Herbert A. Simon Award for Teaching Excellence 1995
School of Computer Science, Carnegie Mellon University
Pittsburgh PA 15213-3891
(412)268-8525 . (412)268-5576 (fax)

Trailing the Lead Rope

Bernd Bruegge

I have been asked to offer a few thoughts during this commencement. Unfortunately I cannot do this in person, but I do want to offer a few words in modern collaborative fashion -- separated over space and time.

Bellevue is a small suburb with about a 1 mile diameter and a very low crime rate; seeing a car erratically moving through the streets, with four people inside and full of electronic equipment, taking the same turns again and again at 3:00 a.m. in the morning, made the officers on patrol very suspicious. When they finally brought the car to a stop and asked the drivers what they were doing, they got the answer:

"We are doing an alpha-test for 15-499."

I am not sure the officers understood what an alpha-test was, but they let the car go, once they heard that this was approved by the Chief of Police. The real reason for the erratic turns was that the students were completely lost at that time, because they had lost contact with their fleet tracking server running on a workstation here on campus. Of course, they could have asked the officers for directions, but that was not part of their system test procedure! It was also not necessary. Once the server was rebooted and the icon of the car showed clearly once more on the display of the dispatcher workstation, the rest of the project team was able to guide the car back to campus without any problems.

Building a large complex system can be compared to climbing a big mountain. Often you have to cross a glacier to get to the top, but no glacier can be completely mapped out. In fact, as soon as you have created a map of the territory and want to pass it on to your fellow climbers, the route has almost certainly changed. The current state of the art in Computer Science is similar. Knowledge is changing with a rapid speed and solutions that had been accepted and taught just a few years ago, are now completely out of date.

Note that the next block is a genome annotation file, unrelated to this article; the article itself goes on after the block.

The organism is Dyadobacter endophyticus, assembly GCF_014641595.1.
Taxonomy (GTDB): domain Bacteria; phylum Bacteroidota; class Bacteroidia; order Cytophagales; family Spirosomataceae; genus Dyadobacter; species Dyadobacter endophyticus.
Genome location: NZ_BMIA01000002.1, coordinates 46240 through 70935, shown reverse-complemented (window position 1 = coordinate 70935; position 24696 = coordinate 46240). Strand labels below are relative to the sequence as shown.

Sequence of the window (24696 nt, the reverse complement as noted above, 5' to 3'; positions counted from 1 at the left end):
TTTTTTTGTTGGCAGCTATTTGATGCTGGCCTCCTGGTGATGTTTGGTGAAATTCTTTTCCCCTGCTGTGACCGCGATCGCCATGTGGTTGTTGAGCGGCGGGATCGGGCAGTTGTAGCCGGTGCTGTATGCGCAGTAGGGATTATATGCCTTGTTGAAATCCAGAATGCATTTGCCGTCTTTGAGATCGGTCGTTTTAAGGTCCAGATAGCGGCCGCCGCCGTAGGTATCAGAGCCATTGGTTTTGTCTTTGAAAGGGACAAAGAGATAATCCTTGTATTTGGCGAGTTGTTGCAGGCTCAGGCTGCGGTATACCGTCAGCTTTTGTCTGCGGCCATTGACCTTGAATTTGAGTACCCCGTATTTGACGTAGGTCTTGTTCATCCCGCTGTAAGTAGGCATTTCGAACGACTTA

How can we teach students to cope with such a fast changing environment? We are often tempted to reduce teaching to naming and classifying, thereby emphasizing learning as the absorption of existing knowledge. But that means we forget about the distinction between a map and the trip itself. For me, the knowledge that is most important to pass on to a student is not the map, but how to negotiate the terrain. While it is wise to study a description of the route, there is no replacement for the actual experience of climbing a mountain. The best educational experience we can give to students on their way to industry or research is to let them climb this mountain with our guidance. But we should not be surprised when the students are suddenly taking the lead end of the rope. In this case, our task is to make sure that they don't get too much off-route. But we shouldn't be surprised, either, if they find a completely new route.

The Bellevue episode illustrates the spirit of our students and what they can do if we let them take the initiative. When they go out into industry or academia, they have already learned what it means to be a leader. I am happy to be a member of a university that makes this type of learning experience possible.

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